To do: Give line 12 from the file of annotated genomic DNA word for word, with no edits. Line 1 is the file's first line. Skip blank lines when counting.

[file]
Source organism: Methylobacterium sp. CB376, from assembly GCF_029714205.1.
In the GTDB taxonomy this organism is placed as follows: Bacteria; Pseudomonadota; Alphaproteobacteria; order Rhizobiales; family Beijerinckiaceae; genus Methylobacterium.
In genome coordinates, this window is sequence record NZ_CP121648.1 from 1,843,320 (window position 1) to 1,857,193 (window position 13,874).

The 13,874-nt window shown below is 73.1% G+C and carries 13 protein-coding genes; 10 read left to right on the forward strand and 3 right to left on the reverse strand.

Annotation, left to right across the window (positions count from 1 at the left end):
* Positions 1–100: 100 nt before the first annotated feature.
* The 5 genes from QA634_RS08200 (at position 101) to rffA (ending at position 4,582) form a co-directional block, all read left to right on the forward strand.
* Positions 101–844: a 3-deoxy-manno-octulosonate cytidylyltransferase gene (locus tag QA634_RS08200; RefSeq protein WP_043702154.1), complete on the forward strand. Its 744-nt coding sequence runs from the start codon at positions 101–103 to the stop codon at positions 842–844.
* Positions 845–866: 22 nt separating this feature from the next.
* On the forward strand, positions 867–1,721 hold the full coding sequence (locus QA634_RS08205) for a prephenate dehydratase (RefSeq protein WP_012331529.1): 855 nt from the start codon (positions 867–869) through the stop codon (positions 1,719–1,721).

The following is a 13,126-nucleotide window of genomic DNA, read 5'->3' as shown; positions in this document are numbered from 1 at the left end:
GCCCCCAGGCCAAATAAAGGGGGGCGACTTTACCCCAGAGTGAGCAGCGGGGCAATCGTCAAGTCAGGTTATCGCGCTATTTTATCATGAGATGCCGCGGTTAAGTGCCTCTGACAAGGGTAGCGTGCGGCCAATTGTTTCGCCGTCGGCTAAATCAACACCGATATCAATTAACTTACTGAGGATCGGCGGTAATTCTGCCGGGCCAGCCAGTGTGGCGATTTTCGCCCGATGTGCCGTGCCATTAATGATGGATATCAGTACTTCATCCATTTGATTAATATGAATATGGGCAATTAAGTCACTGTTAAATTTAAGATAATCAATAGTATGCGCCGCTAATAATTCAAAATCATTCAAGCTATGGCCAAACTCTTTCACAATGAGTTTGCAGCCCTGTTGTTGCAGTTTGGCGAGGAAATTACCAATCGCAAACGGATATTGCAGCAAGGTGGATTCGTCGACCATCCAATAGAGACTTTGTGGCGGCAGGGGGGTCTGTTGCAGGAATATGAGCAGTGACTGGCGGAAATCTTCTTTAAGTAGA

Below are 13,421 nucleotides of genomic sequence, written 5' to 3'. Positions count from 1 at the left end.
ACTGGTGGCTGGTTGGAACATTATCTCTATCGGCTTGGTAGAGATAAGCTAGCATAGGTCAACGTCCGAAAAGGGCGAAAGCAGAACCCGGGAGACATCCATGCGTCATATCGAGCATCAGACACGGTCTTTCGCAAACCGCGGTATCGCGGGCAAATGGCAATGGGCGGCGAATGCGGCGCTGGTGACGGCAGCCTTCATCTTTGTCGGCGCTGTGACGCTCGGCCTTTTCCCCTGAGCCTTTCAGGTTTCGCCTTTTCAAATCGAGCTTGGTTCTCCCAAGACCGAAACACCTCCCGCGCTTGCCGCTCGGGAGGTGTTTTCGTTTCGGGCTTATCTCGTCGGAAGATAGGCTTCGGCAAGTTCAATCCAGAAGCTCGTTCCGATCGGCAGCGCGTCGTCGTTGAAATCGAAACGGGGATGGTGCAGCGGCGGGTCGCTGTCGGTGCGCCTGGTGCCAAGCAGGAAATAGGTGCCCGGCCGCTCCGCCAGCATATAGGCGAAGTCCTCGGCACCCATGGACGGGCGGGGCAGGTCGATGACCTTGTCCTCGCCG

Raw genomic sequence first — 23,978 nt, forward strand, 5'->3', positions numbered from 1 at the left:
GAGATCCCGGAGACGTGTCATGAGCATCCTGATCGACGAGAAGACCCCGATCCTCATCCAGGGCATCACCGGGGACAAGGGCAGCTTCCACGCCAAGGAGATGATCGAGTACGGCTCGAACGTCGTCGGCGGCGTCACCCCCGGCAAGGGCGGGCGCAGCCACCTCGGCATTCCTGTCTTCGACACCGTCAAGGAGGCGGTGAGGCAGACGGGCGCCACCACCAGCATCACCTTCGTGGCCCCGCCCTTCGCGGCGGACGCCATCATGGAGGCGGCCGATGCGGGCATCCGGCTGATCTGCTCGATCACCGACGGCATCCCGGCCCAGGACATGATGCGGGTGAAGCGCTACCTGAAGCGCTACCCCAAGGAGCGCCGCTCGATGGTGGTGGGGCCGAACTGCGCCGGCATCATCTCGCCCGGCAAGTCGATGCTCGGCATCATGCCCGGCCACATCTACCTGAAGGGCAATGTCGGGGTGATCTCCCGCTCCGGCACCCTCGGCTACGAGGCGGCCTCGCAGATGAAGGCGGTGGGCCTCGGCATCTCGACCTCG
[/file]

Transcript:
GCCCCCAGGCCAAATAAAGGGGGGCGACTTTACCCCAGAGTGAGCAGCGGGGCAATCGTCAAGTCAGGTTATCGCGCTATTTTATCATGAGATGCCGCGGTTAAGTGCCTCTGACAAGGGTAGCGTGCGGCCAATTGTTTCGCCGTCGGCTAAATCAACACCGATATCAATTAACTTACTGAGGATCGGCGGTAATTCTGCCGGGCCAGCCAGTGTGGCGATTTTCGCCCGATGTGCCGTGCCATTAATGATGGATATCAGTACTTCATCCATTTGATTAATATGAATATGGGCAATTAAGTCACTGTTAAATTTAAGATAATCAATAGTATGCGCCGCTAATAATTCAAAATCATTCAAGCTATGGCCAAACTCTTTCACAATGAGTTTGCAGCCCTGTTGTTGCAGTTTGGCGAGGAAATTACCAATCGCAAACGGATATTGCAGCAAGGTGGATTCGTCGACCATCCAATAGAGACTTTGTGGCGGCAGGGGGGTCTGTTGCAGGAATATGAGCAGTGACTGGCGGAAATCTTCTTTAAGTAGA